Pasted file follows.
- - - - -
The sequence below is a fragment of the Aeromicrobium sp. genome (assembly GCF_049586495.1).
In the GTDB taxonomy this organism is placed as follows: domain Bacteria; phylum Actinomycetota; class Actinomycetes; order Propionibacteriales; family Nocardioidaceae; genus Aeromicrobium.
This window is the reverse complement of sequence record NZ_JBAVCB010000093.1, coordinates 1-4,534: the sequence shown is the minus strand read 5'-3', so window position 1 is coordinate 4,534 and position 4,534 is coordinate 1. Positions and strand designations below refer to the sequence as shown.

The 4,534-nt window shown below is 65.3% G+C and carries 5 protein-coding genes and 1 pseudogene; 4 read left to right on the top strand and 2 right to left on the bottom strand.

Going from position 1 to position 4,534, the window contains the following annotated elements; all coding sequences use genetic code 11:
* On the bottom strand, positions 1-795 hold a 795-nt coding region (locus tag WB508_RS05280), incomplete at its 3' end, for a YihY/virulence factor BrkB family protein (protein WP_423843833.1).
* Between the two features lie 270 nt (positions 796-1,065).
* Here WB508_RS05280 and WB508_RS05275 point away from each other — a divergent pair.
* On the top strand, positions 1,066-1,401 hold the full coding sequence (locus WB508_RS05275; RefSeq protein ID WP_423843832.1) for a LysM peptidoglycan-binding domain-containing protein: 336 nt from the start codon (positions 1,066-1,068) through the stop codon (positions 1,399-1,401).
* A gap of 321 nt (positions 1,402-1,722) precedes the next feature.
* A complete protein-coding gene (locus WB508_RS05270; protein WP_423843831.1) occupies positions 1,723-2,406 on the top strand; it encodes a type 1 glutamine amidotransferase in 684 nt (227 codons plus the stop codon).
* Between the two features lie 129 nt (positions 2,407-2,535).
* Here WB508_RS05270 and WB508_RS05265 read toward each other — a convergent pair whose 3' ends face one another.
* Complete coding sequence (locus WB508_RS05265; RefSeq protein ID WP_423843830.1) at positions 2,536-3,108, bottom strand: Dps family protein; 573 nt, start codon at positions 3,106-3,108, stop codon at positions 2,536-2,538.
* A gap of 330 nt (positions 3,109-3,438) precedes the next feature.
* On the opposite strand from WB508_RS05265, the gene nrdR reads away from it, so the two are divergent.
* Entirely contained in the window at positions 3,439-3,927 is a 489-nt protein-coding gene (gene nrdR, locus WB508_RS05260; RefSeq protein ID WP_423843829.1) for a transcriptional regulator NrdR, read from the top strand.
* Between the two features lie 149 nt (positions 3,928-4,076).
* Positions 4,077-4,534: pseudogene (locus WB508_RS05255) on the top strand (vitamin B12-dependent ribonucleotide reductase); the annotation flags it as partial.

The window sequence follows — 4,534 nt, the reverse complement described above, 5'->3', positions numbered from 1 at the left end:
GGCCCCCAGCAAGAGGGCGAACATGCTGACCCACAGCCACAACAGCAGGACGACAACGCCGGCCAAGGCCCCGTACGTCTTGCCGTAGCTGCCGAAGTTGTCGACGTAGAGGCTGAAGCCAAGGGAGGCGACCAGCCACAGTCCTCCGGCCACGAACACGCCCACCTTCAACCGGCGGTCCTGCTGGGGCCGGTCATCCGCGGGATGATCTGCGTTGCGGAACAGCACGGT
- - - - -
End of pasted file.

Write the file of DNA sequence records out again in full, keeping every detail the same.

The sequence below is a fragment of the Aeromicrobium sp. genome (assembly GCF_049586495.1).
In the GTDB taxonomy this organism is placed as follows: domain Bacteria; phylum Actinomycetota; class Actinomycetes; order Propionibacteriales; family Nocardioidaceae; genus Aeromicrobium.
This window is the reverse complement of sequence record NZ_JBAVCB010000093.1, coordinates 1-4,534: the sequence shown is the minus strand read 5'-3', so window position 1 is coordinate 4,534 and position 4,534 is coordinate 1. Positions and strand designations below refer to the sequence as shown.

The 4,534-nt window shown below is 65.3% G+C and carries 5 protein-coding genes and 1 pseudogene; 4 read left to right on the top strand and 2 right to left on the bottom strand.

Going from position 1 to position 4,534, the window contains the following annotated elements; all coding sequences use genetic code 11:
* On the bottom strand, positions 1-795 hold a 795-nt coding region (locus tag WB508_RS05280), incomplete at its 3' end, for a YihY/virulence factor BrkB family protein (protein WP_423843833.1).
* Between the two features lie 270 nt (positions 796-1,065).
* Here WB508_RS05280 and WB508_RS05275 point away from each other — a divergent pair.
* On the top strand, positions 1,066-1,401 hold the full coding sequence (locus WB508_RS05275; RefSeq protein ID WP_423843832.1) for a LysM peptidoglycan-binding domain-containing protein: 336 nt from the start codon (positions 1,066-1,068) through the stop codon (positions 1,399-1,401).
* A gap of 321 nt (positions 1,402-1,722) precedes the next feature.
* A complete protein-coding gene (locus WB508_RS05270; protein WP_423843831.1) occupies positions 1,723-2,406 on the top strand; it encodes a type 1 glutamine amidotransferase in 684 nt (227 codons plus the stop codon).
* Between the two features lie 129 nt (positions 2,407-2,535).
* Here WB508_RS05270 and WB508_RS05265 read toward each other — a convergent pair whose 3' ends face one another.
* Complete coding sequence (locus WB508_RS05265; RefSeq protein ID WP_423843830.1) at positions 2,536-3,108, bottom strand: Dps family protein; 573 nt, start codon at positions 3,106-3,108, stop codon at positions 2,536-2,538.
* A gap of 330 nt (positions 3,109-3,438) precedes the next feature.
* On the opposite strand from WB508_RS05265, the gene nrdR reads away from it, so the two are divergent.
* Entirely contained in the window at positions 3,439-3,927 is a 489-nt protein-coding gene (gene nrdR, locus WB508_RS05260; RefSeq protein ID WP_423843829.1) for a transcriptional regulator NrdR, read from the top strand.
* Between the two features lie 149 nt (positions 3,928-4,076).
* Positions 4,077-4,534: pseudogene (locus WB508_RS05255) on the top strand (vitamin B12-dependent ribonucleotide reductase); the annotation flags it as partial.

The window sequence follows — 4,534 nt, the reverse complement described above, 5'->3', positions numbered from 1 at the left end:
GGCCCCCAGCAAGAGGGCGAACATGCTGACCCACAGCCACAACAGCAGGACGACAACGCCGGCCAAGGCCCCGTACGTCTTGCCGTAGCTGCCGAAGTTGTCGACGTAGAGGCTGAAGCCAAGGGAGGCGACCAGCCACAGTCCTCCGGCCACGAACACGCCCACCTTCAACCGGCGGTCCTGCTGGGGCCGGTCATCCGCGGGATGATCTGCGTTGCGGAACAGCACGGT